The sweet spot came from realising that one job cannot allow me to attain all of the above. I tried that with just plainly urban planning, and it did not work. So I took on volunteering work, and it still did not work (because I was not wearing the “correct” frames to view my work). So I took on hobbies, and it worked a little better. But that also mean I had to rebalance the financial aspect of things (hobbies can be expensive). I tried turning my hobbies into a business, but it .. ahem. failed pretty badly, because it is really not very productive as I enjoyed it so much I ended up spending too much time on it. 😀 So even spreading out the job(s) take some magic to get the right combination. Seriously, at the end of this longish blog, my conclusion is still that it boils right down to having the “correct” viewpoint of viewing what the heck we are doing. It is like “marketing my life to myself”. If you can manage to do so without any false marketing, then I think the sweet spot is there. I am constantly reframing the way I look at my life – if I see translation as just translation, it will forever be just a translation job. If I choose to see it as “oh yes, I get paid for reading and writing (which is my hobby)”, there you go! If I choose to see it as extending information to the cultures which did not have access or the awareness to the contents I am translating, there you go, another circle conquered! Teaching is a little different, because it generally comes with the “meaning” and “purpose” component attached already, especially with university education, it even comes with the “passion” aspect, and well, had it not come with the “paid adequately for it”, I would not be able to bring myself to fly there every week nor justify it to my business partner. Although “adequately” is really subjective, the “passion” part tilts the circle into the sweet spot of confluence.

Tada, so I am adequately in the ikigai zone. Now I just need to add in the circle of self-care and self-love to have enough sleep and rest, so as to remain happily and comfortably in that ikigai zone.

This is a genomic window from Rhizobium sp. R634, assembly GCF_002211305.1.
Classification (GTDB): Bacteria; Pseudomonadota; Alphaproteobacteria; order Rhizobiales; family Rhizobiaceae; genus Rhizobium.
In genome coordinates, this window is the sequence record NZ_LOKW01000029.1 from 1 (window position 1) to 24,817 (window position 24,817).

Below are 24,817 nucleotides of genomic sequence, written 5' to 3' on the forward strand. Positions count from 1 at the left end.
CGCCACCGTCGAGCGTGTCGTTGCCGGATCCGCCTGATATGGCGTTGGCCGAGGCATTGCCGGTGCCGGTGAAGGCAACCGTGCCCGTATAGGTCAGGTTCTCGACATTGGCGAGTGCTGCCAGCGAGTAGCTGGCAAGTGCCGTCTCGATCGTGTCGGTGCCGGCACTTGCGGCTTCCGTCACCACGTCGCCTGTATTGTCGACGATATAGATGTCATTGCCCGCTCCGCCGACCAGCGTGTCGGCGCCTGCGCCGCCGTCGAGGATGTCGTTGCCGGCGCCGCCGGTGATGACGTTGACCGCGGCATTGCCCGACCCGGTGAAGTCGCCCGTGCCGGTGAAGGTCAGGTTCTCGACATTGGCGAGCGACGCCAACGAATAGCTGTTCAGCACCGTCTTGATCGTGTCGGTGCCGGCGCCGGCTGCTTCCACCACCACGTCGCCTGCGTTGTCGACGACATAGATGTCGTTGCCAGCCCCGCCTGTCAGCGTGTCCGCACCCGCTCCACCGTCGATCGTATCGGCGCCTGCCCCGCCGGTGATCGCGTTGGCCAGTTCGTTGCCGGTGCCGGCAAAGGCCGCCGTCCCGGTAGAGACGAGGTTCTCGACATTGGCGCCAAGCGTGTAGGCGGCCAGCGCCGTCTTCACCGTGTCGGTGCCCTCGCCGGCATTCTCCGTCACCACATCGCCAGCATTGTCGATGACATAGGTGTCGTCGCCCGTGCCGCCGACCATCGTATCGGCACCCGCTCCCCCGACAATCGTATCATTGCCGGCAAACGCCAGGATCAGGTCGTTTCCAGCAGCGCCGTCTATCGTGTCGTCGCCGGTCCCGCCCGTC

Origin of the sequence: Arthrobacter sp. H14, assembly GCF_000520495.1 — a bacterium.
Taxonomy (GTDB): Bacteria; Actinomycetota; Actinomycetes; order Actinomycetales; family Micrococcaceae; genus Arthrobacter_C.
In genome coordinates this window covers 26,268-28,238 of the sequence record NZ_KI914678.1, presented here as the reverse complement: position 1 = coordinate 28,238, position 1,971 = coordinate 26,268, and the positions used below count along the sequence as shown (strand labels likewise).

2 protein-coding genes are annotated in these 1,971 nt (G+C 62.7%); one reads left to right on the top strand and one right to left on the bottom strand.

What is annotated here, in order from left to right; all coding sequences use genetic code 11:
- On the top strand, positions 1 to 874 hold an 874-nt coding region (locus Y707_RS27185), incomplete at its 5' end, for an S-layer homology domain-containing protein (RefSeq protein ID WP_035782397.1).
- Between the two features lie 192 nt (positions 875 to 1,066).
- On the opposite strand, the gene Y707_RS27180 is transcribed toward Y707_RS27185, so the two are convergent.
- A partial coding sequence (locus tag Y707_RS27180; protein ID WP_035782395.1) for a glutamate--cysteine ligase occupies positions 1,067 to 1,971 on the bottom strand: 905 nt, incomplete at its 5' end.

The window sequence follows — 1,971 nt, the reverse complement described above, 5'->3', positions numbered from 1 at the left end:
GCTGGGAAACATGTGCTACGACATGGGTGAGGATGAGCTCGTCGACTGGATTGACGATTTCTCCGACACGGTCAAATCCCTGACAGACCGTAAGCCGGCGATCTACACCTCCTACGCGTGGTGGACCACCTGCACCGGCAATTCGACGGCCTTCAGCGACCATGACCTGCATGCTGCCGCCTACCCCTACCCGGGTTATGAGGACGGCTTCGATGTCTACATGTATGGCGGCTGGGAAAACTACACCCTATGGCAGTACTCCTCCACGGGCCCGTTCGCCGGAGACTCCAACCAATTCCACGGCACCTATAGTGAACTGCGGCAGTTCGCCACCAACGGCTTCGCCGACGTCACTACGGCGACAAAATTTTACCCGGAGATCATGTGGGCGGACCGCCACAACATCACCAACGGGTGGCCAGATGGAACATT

5 Comments Add yours

  1. Somewhere on WP, I’ve written about “ikigai” before (maybe here?). Culturally, it’s a reach within the Japanese perception of a socially derived identity that really only emphasizes the aspect of “need” in terms of social or filial duty. I know it’s supposed to be more of an “Okinawan” ideal, and that makes a little more sense… but still a bit of a reach. Regardless, I don’t think such a idea can work for everyone, and that one shouldn’t feel frustrated or disappointed if that’s the case.

    For myself, I long ago concluded that finding that kind of center through a single exciting and fulfilling passion isn’t really possible… though that’s not to say that’s the case for everyone. But if I’m honest with myself, I’m just not talented enough to get paid for the things I love. However, a little self-discipline allows pay for other things that I am very good at. And that leaves the ability to pursue passions freely, and to contribute to the world in whatever ways are most rewarding. So even though there might not be any single “ikigai” thing in life, we can still find an overall satisfying sense of balance through a combination of any number of pursuits.

    Liked by 1 person

    1. leapingtoes says:

      Not here~ I couldn’t find anything else on my blog (nor yours) about ikigai…
      Cultural context is extremely interesting! I am now (very randomly) reading about KonMari-ing and there are so many types of (mis)interpretations because of the different cultural backgrounds looking at it. Nothing serious, just tonnes of really hilarious memes.

      Liked by 1 person

  2. Ennle Madresan says:

    “the world needs bigger hearts, people to help others open up and hence grow bigger hearts, and more socially and environmentally responsible initiatives, and more cultures to understand one another more”. This would be wonderful indeed, it is perhaps idealistic–you seem to have a very positive heart and mind, and I envy you that. Your blog is lovely–the photos of the children especially, and they, the children, are our future. Blessing to you.

    Liked by 1 person

    1. leapingtoes says:

      Thank you!
      Guess my starting premise is a Chinese saying, “人之初 性本善” which means we are born fundamentally good in nature. So I am for the idea that we are all born good-hearted, thus by shedding away the “bad” conditionings we had picked up for whatever external reasons, we can open up and shine the better aspect of ourselves to the world. And then send the ripples out.


      1. Ennle Madresan says:

        Interesting…I didn’t know the Chinese held that belief.